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Navigating officer's notebook

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Navigating officer's notebook
Smithsonian Institution

IN CONTEXT

This object appears in the following sections:


Work and Industry
Working on the Ocean Liner Leviathan — The Deck Department

OTHER VIEWS




Navigating officer’s notebook from S.S. Leviathan
Catalog #: 1991.0856.36, Accession #: 1991.0856
In collection
From the Smithsonian Collection
This book was compiled by Giles C. Stedman, who joined the Leviathan's in 1927 as first officer and served aboard until 1934.
Physical Description
Leather-bound notebook containing handwritten notes on actions required at key points in a transatlantic crossing aboard the passenger liner Leviathan. Includes composition and location of the various watch stations. 4 1/4" H x 2 5/8" W (closed).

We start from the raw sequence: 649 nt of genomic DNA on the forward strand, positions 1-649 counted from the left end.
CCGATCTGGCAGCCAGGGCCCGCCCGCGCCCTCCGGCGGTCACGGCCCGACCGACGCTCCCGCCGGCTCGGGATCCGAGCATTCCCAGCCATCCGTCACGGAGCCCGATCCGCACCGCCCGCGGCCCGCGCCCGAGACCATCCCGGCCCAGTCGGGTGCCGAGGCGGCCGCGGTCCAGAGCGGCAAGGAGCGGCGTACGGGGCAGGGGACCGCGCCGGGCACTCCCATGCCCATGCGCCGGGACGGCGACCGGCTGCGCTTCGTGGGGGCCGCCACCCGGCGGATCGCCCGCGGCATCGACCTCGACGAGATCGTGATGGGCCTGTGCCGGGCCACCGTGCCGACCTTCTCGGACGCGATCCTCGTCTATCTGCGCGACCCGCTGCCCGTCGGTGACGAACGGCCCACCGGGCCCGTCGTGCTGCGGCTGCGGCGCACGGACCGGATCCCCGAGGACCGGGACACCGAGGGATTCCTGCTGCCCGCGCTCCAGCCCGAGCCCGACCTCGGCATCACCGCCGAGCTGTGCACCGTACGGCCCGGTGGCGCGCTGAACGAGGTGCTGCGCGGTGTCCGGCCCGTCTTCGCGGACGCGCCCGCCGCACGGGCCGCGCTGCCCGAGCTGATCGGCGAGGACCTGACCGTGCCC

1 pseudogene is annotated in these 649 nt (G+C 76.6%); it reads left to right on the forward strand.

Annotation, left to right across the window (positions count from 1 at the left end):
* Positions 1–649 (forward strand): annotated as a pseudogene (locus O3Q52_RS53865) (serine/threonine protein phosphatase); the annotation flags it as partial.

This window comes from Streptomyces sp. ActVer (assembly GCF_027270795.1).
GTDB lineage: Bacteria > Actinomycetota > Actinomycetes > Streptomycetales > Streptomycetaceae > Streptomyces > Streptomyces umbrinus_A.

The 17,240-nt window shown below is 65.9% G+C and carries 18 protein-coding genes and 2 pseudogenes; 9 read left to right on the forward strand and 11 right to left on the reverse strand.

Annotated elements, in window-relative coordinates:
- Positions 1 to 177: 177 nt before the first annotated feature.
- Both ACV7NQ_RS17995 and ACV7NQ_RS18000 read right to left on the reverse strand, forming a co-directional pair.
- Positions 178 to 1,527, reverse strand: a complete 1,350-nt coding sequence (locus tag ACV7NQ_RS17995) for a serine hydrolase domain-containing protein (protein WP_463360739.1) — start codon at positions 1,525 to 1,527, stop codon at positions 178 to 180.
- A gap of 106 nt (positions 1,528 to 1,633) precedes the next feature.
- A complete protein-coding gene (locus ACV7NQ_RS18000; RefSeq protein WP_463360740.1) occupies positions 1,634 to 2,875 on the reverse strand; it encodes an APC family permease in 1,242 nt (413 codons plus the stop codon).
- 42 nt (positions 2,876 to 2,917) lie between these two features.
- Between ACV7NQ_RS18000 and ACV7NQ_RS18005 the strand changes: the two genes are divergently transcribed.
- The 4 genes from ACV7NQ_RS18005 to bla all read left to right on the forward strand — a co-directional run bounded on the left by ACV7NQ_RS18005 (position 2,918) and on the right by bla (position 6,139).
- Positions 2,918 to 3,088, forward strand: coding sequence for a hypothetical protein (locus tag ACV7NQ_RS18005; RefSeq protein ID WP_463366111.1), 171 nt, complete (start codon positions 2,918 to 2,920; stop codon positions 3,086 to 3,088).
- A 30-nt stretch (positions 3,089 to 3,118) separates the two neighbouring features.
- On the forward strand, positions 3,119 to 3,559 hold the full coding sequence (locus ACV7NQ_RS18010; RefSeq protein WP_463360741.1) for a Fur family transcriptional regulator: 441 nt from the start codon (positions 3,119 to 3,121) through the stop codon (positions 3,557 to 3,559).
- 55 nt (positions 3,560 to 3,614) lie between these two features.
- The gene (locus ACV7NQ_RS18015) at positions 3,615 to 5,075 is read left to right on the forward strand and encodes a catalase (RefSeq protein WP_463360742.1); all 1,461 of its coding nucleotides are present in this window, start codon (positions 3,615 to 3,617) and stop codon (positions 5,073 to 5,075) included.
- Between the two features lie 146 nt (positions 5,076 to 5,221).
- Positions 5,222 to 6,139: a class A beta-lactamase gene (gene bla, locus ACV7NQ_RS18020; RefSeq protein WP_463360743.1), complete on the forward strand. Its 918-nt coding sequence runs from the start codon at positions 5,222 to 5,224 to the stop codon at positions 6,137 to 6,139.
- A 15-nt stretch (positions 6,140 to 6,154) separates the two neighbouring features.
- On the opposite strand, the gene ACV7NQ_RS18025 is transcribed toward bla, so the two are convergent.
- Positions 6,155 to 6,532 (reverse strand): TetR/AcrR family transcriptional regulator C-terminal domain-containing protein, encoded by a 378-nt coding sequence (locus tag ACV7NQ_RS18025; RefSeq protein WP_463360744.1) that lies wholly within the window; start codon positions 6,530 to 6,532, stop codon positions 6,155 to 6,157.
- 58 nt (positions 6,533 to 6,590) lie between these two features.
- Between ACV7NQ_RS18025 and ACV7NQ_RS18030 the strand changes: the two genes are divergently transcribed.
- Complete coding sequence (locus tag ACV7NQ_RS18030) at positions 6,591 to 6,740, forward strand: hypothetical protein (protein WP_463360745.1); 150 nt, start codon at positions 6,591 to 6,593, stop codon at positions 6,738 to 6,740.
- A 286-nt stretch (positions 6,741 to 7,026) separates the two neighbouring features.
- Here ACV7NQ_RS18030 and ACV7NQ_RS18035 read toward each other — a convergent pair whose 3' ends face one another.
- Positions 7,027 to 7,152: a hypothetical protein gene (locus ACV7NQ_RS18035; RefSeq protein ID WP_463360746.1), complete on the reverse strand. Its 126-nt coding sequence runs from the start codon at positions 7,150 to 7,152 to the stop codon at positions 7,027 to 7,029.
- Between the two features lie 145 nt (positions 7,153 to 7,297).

Details
Date Made:
late 1920s
Dates Used:
1927 - 1934
Locations:
New York
Credit:
Gift of Frank O. Braynard
History
The ocean liner Leviathan was built as the Vaterland for Germany’s Hamburg-American Line in 1914. During World War I the American government seized the ship and operated it as a troopship. After a complete reconditioning at Newport News, Virginia, in 1922-23, the Leviathan became the flagship of the new United States Lines, which operated it for the U.S. Shipping Board until 1929. Subsequently sold into private hands, the ship ran until 1934. Laid up as a result of high operating costs and low Depression-era patronage, the Leviathan was sold to Scottish shipbreakers in 1938 and dismantled.

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